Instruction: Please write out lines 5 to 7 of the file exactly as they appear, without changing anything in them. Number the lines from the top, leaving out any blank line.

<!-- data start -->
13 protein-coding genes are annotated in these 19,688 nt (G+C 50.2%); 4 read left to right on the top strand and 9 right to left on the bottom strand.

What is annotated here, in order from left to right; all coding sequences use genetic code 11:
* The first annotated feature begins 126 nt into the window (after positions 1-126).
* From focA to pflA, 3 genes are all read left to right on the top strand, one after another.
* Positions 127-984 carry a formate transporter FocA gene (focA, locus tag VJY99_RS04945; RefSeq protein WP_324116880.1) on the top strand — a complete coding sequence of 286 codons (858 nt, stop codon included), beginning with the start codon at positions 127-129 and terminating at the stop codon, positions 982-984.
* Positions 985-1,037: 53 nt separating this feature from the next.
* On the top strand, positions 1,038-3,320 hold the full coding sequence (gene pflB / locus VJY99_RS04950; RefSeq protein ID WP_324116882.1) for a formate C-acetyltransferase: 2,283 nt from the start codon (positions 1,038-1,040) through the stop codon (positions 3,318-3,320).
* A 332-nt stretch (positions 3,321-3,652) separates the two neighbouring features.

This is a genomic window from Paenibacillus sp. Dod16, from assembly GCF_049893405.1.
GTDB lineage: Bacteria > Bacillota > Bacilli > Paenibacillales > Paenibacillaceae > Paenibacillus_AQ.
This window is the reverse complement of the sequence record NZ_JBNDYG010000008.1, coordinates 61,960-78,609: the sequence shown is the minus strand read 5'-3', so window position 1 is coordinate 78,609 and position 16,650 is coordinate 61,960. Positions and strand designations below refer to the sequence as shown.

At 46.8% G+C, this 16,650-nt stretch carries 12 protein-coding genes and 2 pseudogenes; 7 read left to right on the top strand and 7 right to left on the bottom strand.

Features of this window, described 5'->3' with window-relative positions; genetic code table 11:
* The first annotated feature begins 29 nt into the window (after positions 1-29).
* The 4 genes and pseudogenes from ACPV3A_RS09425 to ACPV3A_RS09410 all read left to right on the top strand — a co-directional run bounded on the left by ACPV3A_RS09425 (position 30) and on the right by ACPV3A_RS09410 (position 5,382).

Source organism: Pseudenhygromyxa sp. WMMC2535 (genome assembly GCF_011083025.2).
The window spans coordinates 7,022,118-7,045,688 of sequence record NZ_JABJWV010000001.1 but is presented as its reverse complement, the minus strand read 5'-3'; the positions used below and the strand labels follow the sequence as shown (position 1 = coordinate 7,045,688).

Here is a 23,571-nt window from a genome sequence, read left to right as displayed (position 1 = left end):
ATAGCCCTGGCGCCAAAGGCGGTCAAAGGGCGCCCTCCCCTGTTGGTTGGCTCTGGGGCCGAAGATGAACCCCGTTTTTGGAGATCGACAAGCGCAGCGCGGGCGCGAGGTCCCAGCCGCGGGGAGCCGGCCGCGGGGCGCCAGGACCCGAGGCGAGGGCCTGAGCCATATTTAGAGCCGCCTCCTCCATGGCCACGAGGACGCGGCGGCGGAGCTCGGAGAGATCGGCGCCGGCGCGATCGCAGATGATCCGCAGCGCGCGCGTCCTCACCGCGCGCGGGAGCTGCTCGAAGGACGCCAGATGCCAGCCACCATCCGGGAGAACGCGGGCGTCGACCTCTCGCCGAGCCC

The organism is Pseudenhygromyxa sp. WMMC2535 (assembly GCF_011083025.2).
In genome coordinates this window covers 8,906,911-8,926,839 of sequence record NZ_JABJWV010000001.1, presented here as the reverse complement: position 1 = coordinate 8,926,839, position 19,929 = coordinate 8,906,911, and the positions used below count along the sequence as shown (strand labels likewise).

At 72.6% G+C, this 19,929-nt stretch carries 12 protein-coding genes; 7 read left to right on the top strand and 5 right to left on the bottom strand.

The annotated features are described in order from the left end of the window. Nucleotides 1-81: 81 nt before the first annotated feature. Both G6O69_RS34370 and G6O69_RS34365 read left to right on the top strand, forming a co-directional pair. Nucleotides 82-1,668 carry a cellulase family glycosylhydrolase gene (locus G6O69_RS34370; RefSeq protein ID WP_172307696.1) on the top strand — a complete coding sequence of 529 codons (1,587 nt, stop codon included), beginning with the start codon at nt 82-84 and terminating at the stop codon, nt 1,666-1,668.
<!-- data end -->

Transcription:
* Positions 127-984 carry a formate transporter FocA gene (focA, locus tag VJY99_RS04945; RefSeq protein WP_324116880.1) on the top strand — a complete coding sequence of 286 codons (858 nt, stop codon included), beginning with the start codon at positions 127-129 and terminating at the stop codon, positions 982-984.
* Positions 985-1,037: 53 nt separating this feature from the next.
* On the top strand, positions 1,038-3,320 hold the full coding sequence (gene pflB / locus VJY99_RS04950; RefSeq protein ID WP_324116882.1) for a formate C-acetyltransferase: 2,283 nt from the start codon (positions 1,038-1,040) through the stop codon (positions 3,318-3,320).